It may be obvious, but don't cave in and get a shoeshine from the very numerous and persistant shoeshine boys that patrol the Plaza de Armas. I was in Cusco the second week of February of 2010 and since Machu Picchu was not open (another example of my great luck and planning!) tourism had supposedly dropped by 90%. This made me a pretty obvioius target for everyone touting some great offer or another. The main problem with getting a shoeshine is that you are unable to walk away and escape when you are surrounded. The shine will last a LONG time and since you are a captive audience, the swams of people will gather around you the whole time ( massages, starving artists, kids asking for money, and people selling everything imaginable, etc.). The shoe shine isn't bad but the price went from 1 Sol to 10 Sol after he finished. And the next day I saw this same boy and he tried to scam me again by saying I gave him a "falso" 5 Sol coin. I had already learned this scam in China the hard way, (they say your money is fake and ask to to give them a different bill, then hand you back a counterfeit one). I mean 5 Sol isn't that much money but since he already got 9 Sol more from me that he was supposed to, I felt insulted... I told him we should go to one of the nearby policeman so he could report me. Of course he didn't want to- I'm sure he had a whole pocket full of fake 5 Sol pieces for the tourists!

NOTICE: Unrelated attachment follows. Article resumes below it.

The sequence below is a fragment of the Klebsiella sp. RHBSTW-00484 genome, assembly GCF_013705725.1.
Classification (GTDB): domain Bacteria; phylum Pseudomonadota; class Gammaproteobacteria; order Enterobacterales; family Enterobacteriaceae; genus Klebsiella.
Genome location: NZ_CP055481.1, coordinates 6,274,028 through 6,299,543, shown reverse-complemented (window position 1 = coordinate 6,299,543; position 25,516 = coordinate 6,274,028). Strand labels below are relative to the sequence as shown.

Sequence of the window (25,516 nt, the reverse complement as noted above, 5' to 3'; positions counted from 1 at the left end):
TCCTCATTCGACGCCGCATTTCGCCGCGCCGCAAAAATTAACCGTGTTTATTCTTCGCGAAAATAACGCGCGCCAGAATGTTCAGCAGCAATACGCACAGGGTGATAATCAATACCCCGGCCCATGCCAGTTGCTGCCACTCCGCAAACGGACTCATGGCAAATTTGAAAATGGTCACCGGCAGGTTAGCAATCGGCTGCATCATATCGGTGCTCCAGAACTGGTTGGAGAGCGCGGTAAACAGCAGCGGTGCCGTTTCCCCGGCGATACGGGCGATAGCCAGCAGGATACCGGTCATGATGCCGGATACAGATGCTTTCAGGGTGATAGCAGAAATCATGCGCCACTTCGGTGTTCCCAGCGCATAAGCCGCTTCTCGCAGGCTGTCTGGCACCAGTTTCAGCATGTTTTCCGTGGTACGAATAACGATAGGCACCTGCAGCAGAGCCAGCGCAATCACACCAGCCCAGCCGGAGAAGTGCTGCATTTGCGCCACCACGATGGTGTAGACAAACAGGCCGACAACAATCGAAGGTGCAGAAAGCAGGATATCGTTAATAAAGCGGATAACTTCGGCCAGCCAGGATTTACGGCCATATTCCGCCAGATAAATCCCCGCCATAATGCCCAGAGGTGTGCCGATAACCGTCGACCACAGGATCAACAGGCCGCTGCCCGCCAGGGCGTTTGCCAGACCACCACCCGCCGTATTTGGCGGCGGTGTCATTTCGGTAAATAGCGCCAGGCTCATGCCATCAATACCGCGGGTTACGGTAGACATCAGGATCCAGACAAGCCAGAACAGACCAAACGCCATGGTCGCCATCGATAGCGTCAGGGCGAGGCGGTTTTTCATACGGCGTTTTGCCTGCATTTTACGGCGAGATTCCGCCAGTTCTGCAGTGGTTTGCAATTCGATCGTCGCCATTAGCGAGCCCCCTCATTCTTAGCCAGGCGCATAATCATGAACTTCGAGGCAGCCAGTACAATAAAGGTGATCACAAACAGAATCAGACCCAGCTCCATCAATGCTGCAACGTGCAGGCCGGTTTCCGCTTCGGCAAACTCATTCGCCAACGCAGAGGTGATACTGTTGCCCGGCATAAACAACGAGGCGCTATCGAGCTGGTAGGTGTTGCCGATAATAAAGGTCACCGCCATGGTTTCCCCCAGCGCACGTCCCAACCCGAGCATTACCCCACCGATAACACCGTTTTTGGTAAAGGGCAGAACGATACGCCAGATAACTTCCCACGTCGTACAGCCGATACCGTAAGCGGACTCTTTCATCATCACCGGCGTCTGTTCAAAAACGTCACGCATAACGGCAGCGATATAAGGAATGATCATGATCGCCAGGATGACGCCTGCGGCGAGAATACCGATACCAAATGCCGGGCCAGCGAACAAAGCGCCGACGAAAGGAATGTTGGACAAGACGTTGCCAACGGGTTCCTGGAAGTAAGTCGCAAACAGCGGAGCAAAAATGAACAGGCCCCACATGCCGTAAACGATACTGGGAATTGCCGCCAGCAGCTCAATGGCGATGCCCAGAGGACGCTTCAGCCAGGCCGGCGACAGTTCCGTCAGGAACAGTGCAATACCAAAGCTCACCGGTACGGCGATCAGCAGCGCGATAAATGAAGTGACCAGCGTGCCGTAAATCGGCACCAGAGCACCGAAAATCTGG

This local travel agency 'organises' trips to Chivay and Maras. In fact what they do is take your money and simply give a cut to a local taxi driver, who can barely speak English. They do not provide proper tours that we could see.
The address is Portal Commercio 187.
Unique Suggestions: If you speak Spanish, you're better off trying to find a frindly taxi driver yourself. Shop around, there are plenty of agencies in Cuzco!
The going rate for a half day tour of the Maras Salinas and the round terraces of Moray was 100 soles pp in 2005.
Fun Alternatives: See above or try your hotel.
Can you believe it? Im peruvian, so I must know it all about this kind of things..but I went to Cuzco with a friend, and a guy offered us to drive all the way to the hotel..was ok, but in the way he started to offer taking us to the sacred valley, then to get us train tickets...completely tricked us, send his daughter..yeah, he called the daughter and she was in the car too, they bought us tickets 20$ more than original price, alleging they were all sold..yeah..we felt in the trap...
Unique Suggestions: so next time, go straight to the rail company and use regular tourist transportation..and well keep the taxi driver conversation just short...
When you land in Cusco you will notice men dressed in shirts and ties offering to carry your bags (they will usually be holding onto a trolley). When your bags come on the baggage carousel, they will take them off and then take you outside, usually to a taxi driver they know. You have to pay around US$2.
Unique Suggestions: They can sometimes be very pushy, so just make sure you have the approproate phrases in Spanish if this is something you do not wish to have.
There are a lot of hotels available in Cusco, some of which do not have hot water!! Others claim to have hot water which is really lukewarm and limited. When choosing a hotel, ask if hot water is available and if it is available 24/7. If hot water is not important to you, then no worries! :)